One of the frustrations that parents of children with autism most commonly voice is the long wait for a diagnosis. In the meantime, the children grow up and out of the critical period for early intervention. The scenario for adults seeking an autism diagnosis is even grimmer, as there are fewer practitioners experienced in caring for adults with autism than in caring for children with the disorder. There are few comprehensive statistics about waiting times, but the bottlenecks in access to autism diagnosis and care are widely acknowledged. These concerns are spurring the medical community to take a hard look at the failings of professional training in contributing to the problem.

Catalog of Symptoms Aims to Unravel Autism Diversity

Source: 
Simons Foundation Autism Research Initiative
Date Published: 
January 8, 2014
Abstract: 

Researchers have standardized labels for nearly 300 traits of autism, drawn from 24 diagnostic tests for the disorder, they reported in Neuroinformatics. They can use these terms to search for certain traits among large catalogs of the genetics and symptoms of people with autism. The new study aims to build a defined list, or ontology, of the traits these tests assess. The goal is to allow researchers to compare results across different diagnostic tests and identify the same features, regardless of the test used. The new tool can also help classify individuals with autism into subgroups, which may reflect different causes of the disorder.

Reward Affects Motor Function in Rett

Source: 
Simons Foundation Autism Research Institute
Date Published: 
January 10, 2014
Abstract: 

The motor problems seen in Rett syndrome may be the result of deficits in a pathway that mediates reward in the striatum, a brain region that coordinates movement, according to a study published in Brain Structure and Function. Studies have shown that loss of MeCP2 in the front of the brain is sufficient to lead to Rett-like symptoms in mice. The forebrain includes the striatum, which integrates information from other brain regions to help plan and coordinate movement. The new study found that mice that model Rett syndrome have significantly less dopamine — a chemical messenger that mediates reward — in the striatum than controls do. The study suggests that changes in dopamine levels influence neural circuits in the striatum that regulate motor function.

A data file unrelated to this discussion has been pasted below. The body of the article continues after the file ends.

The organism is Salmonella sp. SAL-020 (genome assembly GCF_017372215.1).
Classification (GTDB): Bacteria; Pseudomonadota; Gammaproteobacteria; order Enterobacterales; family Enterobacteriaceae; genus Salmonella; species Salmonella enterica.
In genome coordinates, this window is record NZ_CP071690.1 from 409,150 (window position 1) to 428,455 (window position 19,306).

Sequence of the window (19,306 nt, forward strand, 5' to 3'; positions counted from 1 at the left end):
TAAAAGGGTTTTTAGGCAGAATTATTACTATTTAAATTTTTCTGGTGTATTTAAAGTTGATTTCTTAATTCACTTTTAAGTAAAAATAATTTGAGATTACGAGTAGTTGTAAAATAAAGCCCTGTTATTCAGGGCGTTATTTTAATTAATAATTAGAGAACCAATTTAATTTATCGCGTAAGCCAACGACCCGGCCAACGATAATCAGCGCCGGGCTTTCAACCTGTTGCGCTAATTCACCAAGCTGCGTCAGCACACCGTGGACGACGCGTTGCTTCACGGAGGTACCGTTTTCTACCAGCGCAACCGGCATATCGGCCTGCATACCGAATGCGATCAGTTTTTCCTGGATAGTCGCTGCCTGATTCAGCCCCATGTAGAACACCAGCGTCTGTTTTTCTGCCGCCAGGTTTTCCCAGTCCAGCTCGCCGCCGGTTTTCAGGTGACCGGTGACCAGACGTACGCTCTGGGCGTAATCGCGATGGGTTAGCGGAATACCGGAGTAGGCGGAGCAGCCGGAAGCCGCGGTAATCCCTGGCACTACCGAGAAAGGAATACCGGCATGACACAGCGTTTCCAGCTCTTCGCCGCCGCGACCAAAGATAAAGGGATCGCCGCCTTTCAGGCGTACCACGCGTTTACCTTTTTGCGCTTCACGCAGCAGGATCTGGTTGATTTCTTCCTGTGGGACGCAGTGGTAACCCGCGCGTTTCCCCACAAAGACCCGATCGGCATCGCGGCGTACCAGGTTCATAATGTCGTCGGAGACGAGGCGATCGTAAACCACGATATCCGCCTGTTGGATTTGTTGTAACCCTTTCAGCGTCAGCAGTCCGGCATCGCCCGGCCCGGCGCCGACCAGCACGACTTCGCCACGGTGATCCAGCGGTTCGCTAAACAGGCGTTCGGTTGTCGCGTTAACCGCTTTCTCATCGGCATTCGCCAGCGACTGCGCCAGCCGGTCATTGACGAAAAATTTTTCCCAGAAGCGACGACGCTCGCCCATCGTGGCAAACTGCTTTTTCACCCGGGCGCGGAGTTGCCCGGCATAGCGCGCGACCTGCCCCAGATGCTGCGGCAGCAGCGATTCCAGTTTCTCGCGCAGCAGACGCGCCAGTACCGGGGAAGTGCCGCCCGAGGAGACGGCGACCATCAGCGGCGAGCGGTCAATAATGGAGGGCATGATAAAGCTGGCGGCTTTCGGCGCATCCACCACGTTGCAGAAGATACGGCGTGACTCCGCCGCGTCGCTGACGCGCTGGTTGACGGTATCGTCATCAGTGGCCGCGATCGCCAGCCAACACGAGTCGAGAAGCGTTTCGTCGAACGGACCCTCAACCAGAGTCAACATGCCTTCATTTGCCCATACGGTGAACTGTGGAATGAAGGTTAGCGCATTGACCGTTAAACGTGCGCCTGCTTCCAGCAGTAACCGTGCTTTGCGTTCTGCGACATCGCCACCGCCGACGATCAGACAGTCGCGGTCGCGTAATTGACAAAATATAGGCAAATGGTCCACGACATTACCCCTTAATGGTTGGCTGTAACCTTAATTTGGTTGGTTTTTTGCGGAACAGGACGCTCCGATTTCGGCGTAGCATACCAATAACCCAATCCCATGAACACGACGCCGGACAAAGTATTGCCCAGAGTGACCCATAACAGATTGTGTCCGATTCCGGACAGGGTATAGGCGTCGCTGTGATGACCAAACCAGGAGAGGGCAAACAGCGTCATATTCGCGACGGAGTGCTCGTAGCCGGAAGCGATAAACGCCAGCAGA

Senses of Sight and Sound Separated in Children with Autism

Source: 
Vanderbilt University
Date Published: 
January 14, 2014
Abstract: 

Like watching a foreign movie that was badly dubbed, children with autism spectrum disorders (ASD) have trouble integrating simultaneous information from their eyes and their ears, according to a Vanderbilt study. The study, led by Mark Wallace, Ph.D., director of the Vanderbilt Brain Institute, is the first to illustrate the link and strongly suggests that deficits in the sensory building blocks for language and communication can ultimately hamper social and communication skills in children with autism.

Study Shows Children with Autism only 10 Percent More Likely to be Using Complementary and Alternative Medicine

Source: 
Journal of Developmental and Behavioral Pediatrics
Date Published: 
January 11, 2013
Abstract: 

A new study from the Journal of Developmental and Behavioral Pediatrics looked at nearly 600 children with ASD and with developmental delays. 40 percent of the children with autism in the study were using complementary and alternative medicine (CAM). While this may seem like a high percentage, it is only ten percent higher than the rate of nonautistic children in the study using CAM. The most common forms of complementary treatments reported were dietary supplements.